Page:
Circle Surrogacy is the proud sponsor of this month's congrats post. They were founded in 1995 on the belief that everyone should have the opportunity to be a parent. "For over 20 years we've helped LGBTQ+ couples and singles around the world fulfill their dreams of parenthood. We've helped bring more than 1,900 babies into this world... and counting!"

Congratulations to Andrew and Edward on finalizing the adoptions of their twins!

For Andrew and Edward, their foster parent training plus home study took about a year. "We had a brief placement of twin girls that were four years old two months after we had been approved," said Andrew. "Then we took a break as it was a difficult process, the 'loss' aspect, when that placement ended."

Then on March 15, 2017, their case worker sent them information about two little babies - a boy and a girl - that were still in the NICU and only nine days old. "It was a foster case with an uncertain future, but we decided those little babies needed us!" They dads took a leap of faith and on July 10 this year, their twins' adoptions were finalized. Andrew and Edward have a wonderful bond with the paternal grandmother as well as a special relationship with the twins' father. "We all love these twins, and the more love they have the better their lives will be."

"Adoption is one of those experiences where one side experiences incredible joy while the other side experiences incredible loss," continued Andrew. "We are grateful to experience this joy knowing that biological family members are happy for us to experience that joy."

Congratulations to this Mt Airy, Philadelphia, forever family of four!

Congratulations to Sean and Thomas on finalizing the adoptions of their twins!

Together 15 years, London couple Sean and Thomas recently finalized the adoption of their twins.

"About 3 years ago we started meeting adoption agencies and were approved as prospective adopters the following spring," shared Thomas. "We were anticipating a long wait, but quite quickly were matched with our twins. At the time they were nearly five."

After a fairly long transition period for everyone to get settled in, the adoption was formalized the day after Father's Day. "Two years after matching, at times it seems like the kids have been with us forever and other times a blink of an eye. But it is certainly the most life-changing, transformative experience and we cannot imagine life without them. It's wonderful that our family is now official!"

Congratulations to Phillip and Clinton on the birth of their daughter Madison!

Little Madison joined her dads on July 1, 2019, after coming into the world via surrogate.

"I caught Madison as she was born," said Phillip. "I have never felt such an exhilarating rush in my entire life! We were genuinely in love at first sight!"

Now that we Phillip and Clinton are dads, they say they feel a "sense of wholeness" in their lives! "We have a new motivation and purpose in life! It's truly the greatest blessing!"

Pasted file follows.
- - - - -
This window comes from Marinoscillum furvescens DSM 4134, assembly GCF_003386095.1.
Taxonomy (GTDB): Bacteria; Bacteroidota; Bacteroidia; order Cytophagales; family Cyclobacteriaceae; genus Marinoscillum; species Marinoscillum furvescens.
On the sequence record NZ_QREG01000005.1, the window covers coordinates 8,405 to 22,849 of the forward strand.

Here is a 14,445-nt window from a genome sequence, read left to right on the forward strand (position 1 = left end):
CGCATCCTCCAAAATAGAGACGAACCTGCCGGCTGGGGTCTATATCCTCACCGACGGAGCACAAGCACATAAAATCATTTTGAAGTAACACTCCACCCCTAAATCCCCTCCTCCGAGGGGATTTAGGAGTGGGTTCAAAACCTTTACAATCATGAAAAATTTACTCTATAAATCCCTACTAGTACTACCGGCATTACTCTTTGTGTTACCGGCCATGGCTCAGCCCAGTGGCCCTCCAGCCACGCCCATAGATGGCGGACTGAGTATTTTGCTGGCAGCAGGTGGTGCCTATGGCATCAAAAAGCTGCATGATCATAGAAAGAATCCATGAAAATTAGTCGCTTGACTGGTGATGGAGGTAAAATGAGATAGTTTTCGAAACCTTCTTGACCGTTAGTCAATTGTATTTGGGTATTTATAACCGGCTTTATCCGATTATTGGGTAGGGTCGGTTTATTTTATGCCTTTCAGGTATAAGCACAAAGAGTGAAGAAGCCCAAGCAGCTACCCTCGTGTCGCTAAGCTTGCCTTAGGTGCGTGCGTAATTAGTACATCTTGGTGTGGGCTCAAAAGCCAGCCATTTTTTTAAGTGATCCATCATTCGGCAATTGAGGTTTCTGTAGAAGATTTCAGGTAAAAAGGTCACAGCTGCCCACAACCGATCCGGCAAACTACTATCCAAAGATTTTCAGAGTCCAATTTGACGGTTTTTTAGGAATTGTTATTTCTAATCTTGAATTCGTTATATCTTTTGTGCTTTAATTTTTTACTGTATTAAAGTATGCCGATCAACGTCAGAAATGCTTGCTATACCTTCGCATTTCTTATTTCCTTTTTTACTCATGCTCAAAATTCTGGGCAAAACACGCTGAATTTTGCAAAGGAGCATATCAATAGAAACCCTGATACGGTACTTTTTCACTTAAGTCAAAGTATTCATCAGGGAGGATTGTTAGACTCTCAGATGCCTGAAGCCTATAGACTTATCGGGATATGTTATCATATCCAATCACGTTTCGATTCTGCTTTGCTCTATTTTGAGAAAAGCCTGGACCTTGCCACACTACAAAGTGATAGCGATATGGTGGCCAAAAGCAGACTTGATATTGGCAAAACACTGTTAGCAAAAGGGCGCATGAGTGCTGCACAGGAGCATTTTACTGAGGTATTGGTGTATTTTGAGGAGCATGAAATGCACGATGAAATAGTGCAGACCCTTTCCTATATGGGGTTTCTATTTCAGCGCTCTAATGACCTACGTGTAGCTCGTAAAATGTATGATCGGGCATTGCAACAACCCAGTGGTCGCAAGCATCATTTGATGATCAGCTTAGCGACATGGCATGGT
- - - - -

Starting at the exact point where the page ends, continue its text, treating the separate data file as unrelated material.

These new dads and the apple of their eye live in Texas.

Congratulations to Michael and Tyler on the birth of their twins, Elliot and Oliver!

Herriman, Utah, couple Michael and Tyler have been together for 9 years, and married for 3. "In the beginning of our relationship we knew how important family was and how much we wanted to be dads," said Micheal. "After we got married we met with a couple surrogacy agencies and were advised to meet with an IVF clinic before proceeding. In doing so, we found that going through a surrogacy journey independently was very possible."

So the dads decided to shift gears and work in that direction, booking a follow up appointment with the clinic. "We met with their 3rd party coordinator over the surrogate process and she did not have any inquiries of any surrogates." Serendipitously, and unbeknownst to the husbands at the time, their future surrogate made an appointment to talk about being a gestational carrier for a same-sex couple. "The next day we got the unexpected call that someone was interested and open to meet. From there the rest was history as we continued with the surrogacy process."

Over a year later, the dads welcomed their two sons. "The first time we got to hold the boys, it felt so natural to us, as if nothing else in the world existed and time stood still as we got lost in the moment."

Congratulations to Adam and Josh on finalizing the adoption of their daughter!

Adam and Josh got engaged on Good Morning America on Valentines Day, and welcomed their Christmas miracle baby into their lives on December 26th. On July 12 this year, they celebrated becoming a forever family of three.

"For an event that always seemed like it would be the end of our adoption journey, Baby K's Finalization Day felt more like the beginning of a greater adventure," shared Adam. "Since day one, Baby K was always loved and 100% part of our family, but we are so filled with joy to see this day come and make it officially official. We cannot wait to spend the rest of our lives not only watching Baby K grow and develop, but also to see the two of us learn and grow in this new role as parents."

Congrats to these Dallas dads!

Congratulations to Dan and Martin on the birth of their son Herman! 

Copenhagen couple Dan and Martin welcomed their second child through surrogacy on July 11 this year in Florida, USA. Herman joins big sister Ellen, born March 1, 2015, in Vermont via surrogacy. Here's a little more.

"Two amazing American women and their families took us in as their own and we're forever bonded," said Dan about their path to fatherhood experience. "It has been an amazing journey with both of them, our family is complete."

Congrats to the Danish family!

This post is sponsored by Circle Surrogacy

Circle was founded in 1995 on the belief that everyone should have the opportunity to be a parent. To this day, that belief is at the core of everything we do. For over 20 years we've helped straight and LGBTQ+ couples and singles around the world fulfill their dreams of parenthood. We've helped bring more than 1,900 babies into this world... and counting!